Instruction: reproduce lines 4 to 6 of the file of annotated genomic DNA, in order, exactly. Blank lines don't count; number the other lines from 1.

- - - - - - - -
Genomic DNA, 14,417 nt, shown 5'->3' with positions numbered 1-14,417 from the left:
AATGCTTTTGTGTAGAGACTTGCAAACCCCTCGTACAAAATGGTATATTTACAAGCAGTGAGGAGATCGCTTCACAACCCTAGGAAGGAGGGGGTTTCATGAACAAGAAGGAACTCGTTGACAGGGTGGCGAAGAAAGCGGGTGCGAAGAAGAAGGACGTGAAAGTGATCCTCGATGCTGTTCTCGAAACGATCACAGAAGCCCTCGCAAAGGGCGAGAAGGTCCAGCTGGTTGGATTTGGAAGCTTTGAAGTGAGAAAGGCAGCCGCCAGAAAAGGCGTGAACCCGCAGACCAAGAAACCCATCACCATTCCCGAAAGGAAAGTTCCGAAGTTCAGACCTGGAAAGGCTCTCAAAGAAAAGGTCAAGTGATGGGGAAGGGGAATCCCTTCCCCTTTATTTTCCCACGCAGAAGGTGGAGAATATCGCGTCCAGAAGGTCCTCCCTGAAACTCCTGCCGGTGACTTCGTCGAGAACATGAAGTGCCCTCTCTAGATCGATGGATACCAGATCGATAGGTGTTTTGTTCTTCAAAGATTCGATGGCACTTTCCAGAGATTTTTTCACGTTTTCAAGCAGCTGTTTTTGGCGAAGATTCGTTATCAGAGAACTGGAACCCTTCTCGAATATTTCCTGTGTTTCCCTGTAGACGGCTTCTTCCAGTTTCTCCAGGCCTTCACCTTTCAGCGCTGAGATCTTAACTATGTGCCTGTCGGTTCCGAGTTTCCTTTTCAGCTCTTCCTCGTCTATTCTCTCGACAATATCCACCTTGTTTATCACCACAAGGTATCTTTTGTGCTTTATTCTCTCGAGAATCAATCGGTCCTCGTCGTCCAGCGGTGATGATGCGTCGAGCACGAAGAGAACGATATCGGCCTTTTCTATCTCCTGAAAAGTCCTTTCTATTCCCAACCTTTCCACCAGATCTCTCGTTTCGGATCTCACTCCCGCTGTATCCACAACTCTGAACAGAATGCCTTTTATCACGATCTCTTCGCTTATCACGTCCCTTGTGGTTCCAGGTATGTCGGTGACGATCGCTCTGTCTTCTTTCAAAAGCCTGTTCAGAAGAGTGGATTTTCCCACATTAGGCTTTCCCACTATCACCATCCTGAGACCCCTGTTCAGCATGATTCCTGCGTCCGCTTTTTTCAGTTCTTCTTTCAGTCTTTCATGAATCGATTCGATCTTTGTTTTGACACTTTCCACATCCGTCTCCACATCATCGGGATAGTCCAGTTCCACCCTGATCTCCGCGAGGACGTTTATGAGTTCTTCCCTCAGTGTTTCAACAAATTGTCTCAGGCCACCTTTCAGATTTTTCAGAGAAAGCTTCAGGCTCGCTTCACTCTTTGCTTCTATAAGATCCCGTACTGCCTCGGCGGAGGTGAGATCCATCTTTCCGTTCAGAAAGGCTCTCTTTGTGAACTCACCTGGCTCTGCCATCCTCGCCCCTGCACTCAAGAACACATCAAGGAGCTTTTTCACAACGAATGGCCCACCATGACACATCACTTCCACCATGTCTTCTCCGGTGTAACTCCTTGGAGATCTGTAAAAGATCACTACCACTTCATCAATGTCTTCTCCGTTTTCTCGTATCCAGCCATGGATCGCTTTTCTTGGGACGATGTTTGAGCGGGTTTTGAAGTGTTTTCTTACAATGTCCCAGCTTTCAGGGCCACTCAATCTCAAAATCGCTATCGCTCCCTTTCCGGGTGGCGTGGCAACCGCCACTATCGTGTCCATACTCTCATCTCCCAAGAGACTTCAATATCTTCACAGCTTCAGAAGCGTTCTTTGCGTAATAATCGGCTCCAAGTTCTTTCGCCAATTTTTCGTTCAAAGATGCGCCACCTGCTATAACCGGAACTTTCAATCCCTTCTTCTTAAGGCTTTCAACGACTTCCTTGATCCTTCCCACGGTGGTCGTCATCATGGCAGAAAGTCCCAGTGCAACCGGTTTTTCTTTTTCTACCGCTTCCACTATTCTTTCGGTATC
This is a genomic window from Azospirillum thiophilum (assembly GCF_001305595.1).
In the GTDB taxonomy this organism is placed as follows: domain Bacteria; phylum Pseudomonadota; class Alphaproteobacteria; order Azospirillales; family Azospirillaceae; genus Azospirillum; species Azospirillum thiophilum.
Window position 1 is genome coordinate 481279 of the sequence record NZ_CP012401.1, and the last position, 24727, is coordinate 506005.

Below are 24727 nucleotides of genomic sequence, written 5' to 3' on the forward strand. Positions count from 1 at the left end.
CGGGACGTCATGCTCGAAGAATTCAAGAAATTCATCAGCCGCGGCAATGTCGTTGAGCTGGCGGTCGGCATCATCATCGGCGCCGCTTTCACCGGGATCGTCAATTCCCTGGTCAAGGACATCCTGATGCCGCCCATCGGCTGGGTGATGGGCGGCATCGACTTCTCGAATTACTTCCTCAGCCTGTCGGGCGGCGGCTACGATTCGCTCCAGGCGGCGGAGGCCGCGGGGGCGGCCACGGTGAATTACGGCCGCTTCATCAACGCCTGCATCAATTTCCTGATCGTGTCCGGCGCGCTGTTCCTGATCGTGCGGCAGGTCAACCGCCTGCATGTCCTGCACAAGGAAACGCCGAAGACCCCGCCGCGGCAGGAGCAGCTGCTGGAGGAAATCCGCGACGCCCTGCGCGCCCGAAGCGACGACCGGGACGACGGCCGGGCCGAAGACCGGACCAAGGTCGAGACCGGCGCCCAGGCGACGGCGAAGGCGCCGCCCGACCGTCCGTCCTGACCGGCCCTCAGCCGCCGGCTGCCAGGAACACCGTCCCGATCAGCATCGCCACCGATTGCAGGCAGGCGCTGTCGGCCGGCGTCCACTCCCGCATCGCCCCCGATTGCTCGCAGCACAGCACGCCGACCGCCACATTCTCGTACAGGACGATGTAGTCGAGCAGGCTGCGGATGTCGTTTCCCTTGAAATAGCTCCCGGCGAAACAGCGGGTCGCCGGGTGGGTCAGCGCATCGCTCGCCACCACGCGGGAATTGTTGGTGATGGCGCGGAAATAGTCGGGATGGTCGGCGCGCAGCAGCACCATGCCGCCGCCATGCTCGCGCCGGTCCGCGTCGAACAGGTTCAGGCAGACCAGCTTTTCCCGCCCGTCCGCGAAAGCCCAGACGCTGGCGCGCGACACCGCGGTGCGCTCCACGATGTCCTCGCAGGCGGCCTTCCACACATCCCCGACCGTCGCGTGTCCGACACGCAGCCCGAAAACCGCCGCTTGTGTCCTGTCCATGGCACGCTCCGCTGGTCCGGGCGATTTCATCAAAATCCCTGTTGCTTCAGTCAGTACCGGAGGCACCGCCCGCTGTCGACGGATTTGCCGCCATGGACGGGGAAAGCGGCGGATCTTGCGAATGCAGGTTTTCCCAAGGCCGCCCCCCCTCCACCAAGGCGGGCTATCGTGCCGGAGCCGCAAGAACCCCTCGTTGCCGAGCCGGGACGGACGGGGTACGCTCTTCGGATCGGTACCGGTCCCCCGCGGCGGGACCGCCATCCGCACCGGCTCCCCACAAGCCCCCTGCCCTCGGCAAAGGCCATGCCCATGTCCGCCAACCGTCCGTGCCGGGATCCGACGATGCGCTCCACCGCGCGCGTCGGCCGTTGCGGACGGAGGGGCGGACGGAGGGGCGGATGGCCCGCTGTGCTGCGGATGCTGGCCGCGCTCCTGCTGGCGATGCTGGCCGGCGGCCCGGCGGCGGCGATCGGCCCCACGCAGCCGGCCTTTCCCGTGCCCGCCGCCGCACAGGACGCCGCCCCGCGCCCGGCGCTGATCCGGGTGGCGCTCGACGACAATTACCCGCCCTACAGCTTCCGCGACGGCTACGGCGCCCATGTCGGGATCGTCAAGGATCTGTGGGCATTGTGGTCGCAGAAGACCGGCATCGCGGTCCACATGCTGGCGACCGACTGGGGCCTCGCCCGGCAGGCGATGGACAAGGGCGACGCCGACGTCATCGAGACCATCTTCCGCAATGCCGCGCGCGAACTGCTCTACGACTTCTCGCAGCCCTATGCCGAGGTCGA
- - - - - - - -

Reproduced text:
In the GTDB taxonomy this organism is placed as follows: domain Bacteria; phylum Pseudomonadota; class Alphaproteobacteria; order Azospirillales; family Azospirillaceae; genus Azospirillum; species Azospirillum thiophilum.
Window position 1 is genome coordinate 481279 of the sequence record NZ_CP012401.1, and the last position, 24727, is coordinate 506005.

Below are 24727 nucleotides of genomic sequence, written 5' to 3' on the forward strand. Positions count from 1 at the left end.